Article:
Birds of a Feather

Nick pulled in front of the Deli a little after 8PM. It was earlier than dusk but with the late Mariners game versus the Blue Jays, Nick wanted to skip the fray of traffic before it got into a frenzy. He figured he’d clean up some of the last remaining paperwork about the office rental and call his career as a real estate agent done. After shutting off the engine and removing his helmet, he heard some other sort of frenzy, angry birds squawking unusually loud. It was coming from behind the building.

He went around back towards where the office stairs were and saw what the ruckus was. A collection of crows had taken up residence at the dumpster and were whooping and squawking loudly. The dumpster had seemed to have seen better days, it looked dented and the ground underneath looked like it had recently been roto-tilled. He shrugged, figuring the birds were just fighting over territory, although, they didn’t seem to be attacking or addressing each other.

In fact, they seemed to be in some sort of solidarity and as he watched the separate crows all started vocalizing at the same exact time, creating some sort of crow chorus. Weird. There was a crash, like a bottle shattering back around front and, worried that someone had backed into his bike, he ran around the front.

It was the girl from the Deli and her grandmother. The grandmother had been carrying a grocery bag and it had split open, a jar crashing on the pavement. Both the girl and her grandmother were carrying too many bags apiece to do anything but set their burdens down to try and assess the damage.

Nick flipped his messenger bag behind him and trotted over to help. Within a few minutes, he and the girl had hefted all the bags inside the Deli, letting the grandmother head grumbling towards the back towards the small office, her hand to her head, without even acknowledging Nick’s help at all.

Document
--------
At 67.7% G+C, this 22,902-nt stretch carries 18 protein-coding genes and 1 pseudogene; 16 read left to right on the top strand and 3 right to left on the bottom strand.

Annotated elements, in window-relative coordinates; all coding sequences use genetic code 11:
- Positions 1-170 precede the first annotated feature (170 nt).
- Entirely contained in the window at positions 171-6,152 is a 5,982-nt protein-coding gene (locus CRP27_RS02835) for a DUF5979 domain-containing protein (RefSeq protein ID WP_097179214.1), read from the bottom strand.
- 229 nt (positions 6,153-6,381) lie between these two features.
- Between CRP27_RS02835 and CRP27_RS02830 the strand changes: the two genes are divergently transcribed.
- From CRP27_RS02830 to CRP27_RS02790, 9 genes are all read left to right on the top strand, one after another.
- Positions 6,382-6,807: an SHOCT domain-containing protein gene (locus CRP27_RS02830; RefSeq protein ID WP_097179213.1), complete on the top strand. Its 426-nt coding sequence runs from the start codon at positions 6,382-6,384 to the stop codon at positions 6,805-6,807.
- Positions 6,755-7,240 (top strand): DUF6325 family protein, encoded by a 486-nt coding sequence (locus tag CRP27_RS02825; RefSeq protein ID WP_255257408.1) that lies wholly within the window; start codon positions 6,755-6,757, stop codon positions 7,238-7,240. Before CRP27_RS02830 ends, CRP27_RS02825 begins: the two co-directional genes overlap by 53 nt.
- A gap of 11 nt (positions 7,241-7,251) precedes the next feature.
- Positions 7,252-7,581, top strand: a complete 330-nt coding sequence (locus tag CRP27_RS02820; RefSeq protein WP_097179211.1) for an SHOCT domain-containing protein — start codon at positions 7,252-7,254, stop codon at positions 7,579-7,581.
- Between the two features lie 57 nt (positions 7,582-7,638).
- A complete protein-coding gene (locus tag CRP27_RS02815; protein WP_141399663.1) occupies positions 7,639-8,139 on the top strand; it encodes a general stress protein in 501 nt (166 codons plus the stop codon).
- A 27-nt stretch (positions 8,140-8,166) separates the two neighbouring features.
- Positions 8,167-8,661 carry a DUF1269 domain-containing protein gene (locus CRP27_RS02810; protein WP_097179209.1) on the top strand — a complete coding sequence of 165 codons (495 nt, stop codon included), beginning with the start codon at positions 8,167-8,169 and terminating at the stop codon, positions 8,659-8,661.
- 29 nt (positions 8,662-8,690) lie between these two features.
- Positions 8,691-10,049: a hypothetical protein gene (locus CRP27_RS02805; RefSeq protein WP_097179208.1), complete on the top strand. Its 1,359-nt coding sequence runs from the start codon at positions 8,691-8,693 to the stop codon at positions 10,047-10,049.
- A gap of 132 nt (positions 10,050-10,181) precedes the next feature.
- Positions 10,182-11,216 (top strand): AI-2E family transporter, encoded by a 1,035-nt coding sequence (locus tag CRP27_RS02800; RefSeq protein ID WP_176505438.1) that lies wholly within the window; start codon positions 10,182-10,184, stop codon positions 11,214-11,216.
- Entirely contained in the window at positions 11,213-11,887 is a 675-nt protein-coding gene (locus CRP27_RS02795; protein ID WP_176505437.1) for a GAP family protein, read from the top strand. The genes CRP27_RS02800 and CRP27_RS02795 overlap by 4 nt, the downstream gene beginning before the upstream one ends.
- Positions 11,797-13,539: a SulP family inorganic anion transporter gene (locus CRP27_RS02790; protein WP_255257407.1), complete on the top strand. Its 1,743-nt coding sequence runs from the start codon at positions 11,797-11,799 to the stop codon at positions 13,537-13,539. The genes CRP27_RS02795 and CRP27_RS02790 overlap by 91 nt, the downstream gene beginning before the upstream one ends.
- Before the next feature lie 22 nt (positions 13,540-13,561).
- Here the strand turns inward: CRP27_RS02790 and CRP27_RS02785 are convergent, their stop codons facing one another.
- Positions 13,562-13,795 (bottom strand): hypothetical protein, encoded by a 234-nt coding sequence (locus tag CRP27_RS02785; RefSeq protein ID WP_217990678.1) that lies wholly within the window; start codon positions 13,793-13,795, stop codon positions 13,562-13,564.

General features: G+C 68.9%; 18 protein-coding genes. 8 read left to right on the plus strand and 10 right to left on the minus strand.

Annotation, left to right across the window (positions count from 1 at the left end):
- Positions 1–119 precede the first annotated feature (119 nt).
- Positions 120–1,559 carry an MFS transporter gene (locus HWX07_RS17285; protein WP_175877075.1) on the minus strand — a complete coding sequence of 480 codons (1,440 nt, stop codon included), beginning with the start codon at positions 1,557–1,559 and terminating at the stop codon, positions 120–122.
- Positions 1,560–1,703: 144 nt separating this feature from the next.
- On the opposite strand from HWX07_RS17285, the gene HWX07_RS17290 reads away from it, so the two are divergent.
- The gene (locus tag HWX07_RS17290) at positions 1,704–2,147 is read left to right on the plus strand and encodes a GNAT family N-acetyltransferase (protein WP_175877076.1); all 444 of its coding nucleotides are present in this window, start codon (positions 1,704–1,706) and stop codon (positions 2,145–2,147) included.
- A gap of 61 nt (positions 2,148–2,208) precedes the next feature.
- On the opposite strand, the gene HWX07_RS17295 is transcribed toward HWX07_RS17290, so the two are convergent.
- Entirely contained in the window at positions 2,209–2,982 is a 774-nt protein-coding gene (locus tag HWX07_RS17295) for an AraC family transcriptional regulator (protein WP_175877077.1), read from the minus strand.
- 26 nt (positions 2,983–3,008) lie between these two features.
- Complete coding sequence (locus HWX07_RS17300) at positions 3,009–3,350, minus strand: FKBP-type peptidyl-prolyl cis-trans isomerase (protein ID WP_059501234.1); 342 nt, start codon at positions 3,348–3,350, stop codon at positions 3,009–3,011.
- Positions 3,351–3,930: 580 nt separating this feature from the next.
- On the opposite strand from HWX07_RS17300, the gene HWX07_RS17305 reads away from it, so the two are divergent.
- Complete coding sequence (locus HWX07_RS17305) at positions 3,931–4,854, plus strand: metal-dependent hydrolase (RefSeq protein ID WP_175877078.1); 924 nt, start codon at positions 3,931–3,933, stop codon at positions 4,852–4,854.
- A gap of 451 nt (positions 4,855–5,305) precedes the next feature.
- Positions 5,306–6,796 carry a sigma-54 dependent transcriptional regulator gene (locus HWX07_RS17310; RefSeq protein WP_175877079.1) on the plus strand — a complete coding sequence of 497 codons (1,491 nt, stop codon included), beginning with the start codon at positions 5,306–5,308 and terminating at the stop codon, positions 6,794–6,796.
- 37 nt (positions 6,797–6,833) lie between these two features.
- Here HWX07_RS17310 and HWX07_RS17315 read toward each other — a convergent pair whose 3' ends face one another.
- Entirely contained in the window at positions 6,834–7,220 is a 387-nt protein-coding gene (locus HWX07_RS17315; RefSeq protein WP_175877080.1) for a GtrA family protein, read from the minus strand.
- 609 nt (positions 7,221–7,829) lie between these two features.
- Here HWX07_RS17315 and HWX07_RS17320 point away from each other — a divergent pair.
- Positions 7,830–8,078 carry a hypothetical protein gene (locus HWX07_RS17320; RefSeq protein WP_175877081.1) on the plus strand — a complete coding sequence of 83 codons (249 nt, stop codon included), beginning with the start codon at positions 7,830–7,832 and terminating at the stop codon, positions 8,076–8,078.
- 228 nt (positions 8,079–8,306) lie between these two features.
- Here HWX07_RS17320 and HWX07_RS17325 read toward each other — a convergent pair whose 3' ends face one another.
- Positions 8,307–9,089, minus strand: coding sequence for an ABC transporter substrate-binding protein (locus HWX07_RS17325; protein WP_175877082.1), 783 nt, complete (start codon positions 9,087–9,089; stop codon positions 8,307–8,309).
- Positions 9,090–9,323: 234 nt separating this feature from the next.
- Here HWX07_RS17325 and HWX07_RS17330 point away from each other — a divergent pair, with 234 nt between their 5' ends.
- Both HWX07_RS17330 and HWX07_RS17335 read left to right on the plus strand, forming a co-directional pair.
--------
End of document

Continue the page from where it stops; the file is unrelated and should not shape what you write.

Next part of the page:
As Nick dumped the bags on the counter, the girl turned to him, suddenly shy. “Thank you for your help. It was most kind.”

“No problem,” he trailed off, at a loss.

“Irina.” She tucked her hair behind her ear, suddenly bashful.

“Nice to meet you. Again. I’m Nick.”

She averted her eyes, starting to remove items from the grocery bag. “I know,” she said quietly.

Nick had a hard time believing this was the same girl that had given him such a hard time just a few weeks before. Even more surprising was how her grandmother, aka the Iron Curtain, had transformed. He could just see through the hallway into the back room where she had put her leg up on a stool, took an embroidered handkerchief out of her sleeve, and put the cloth to her eyes.

“Is your Grandmother ok?”

Irina followed Nick’s gaze and then walked to doorway, pulling a curtain into place. She approached him slowly, arms wrapping around herself. “Grandmother is very upset. My sister Oksana has been missing for several days.” Irina sniffed and rubbed at her nose with her sweatshirt sleeve.

A sick feeling moved through Nick’s stomach. He swallowed. “Your sister? Oksana? Was she blonde, tall, short skirts?”

The hopeful face that jerked up to look at him looked familiar and confirmed his suspicions. “You’ve seen her? Where? When?”

Nick felt his mouth go dry. How do you tell a teenage kid that you suspected her older sister had joined the ranks of the undead? However small those ranks might be? Or not? Nick wasn’t sure what to say so he opted for the truth. “Sorry. It was a week ago, over at Jerry’s.”

“Oh,” her face fell. “She used to go out all the time but she’d always come home. Sometimes, she’d wake me and tell me who she met, who’d flirted with her, crazy stories. She is always struggling to fit in here in America, to not feel so much the outsider. Drives Grandmother crazy, that she is giving up her heritage to be someone she’s not.”

Nick nodded. He’d heard that argument before. “It’s not easy being first gen.”

Irina met his gaze and understood him. “But it all got worse when she saw him. After that, she seemed almost possessed to break with us.”


Irina pulled at the cuff of her sweatshirt. “Shishka. Our landlord. You know him.”

Nick remembered that when the Landlord had gotten mentioned before, the girl and her grandmother had become afraid. He regretted the deception.

“Look, I don’t really know the guy at all. I was just trying to show the office.”

Irina kept pulling at her sleeve. Nick worried that she’d clam up now that HE had been mentioned. She had started to gnaw on her lip so Nick took a peek into the grocery bag. “I don’t see any beets for the borscht.”

“Chjort! Grandmother told me I’d forget.”

Nick smiled, “Look, why don’t I ride down to the market and pick some up?”

Irina looked undecided. “No, that is too much. I can go.”

“Come on, it’s a ten minute trip on my bike. Besides, don’t want you wandering around alone out in the dark.” He could see she was teetering on agreement. “I’ll come back and we can have some pierogi.”

She turned thankful eyes up to him. “But I don’t really know how to cook.”

He was already heading for the door. “Don’t you worry. I know my way around a kitchen.”

One Response to “Birds of a Feather”

  1. jozdavis Says:

    finally getting the russians straight…. 🙂

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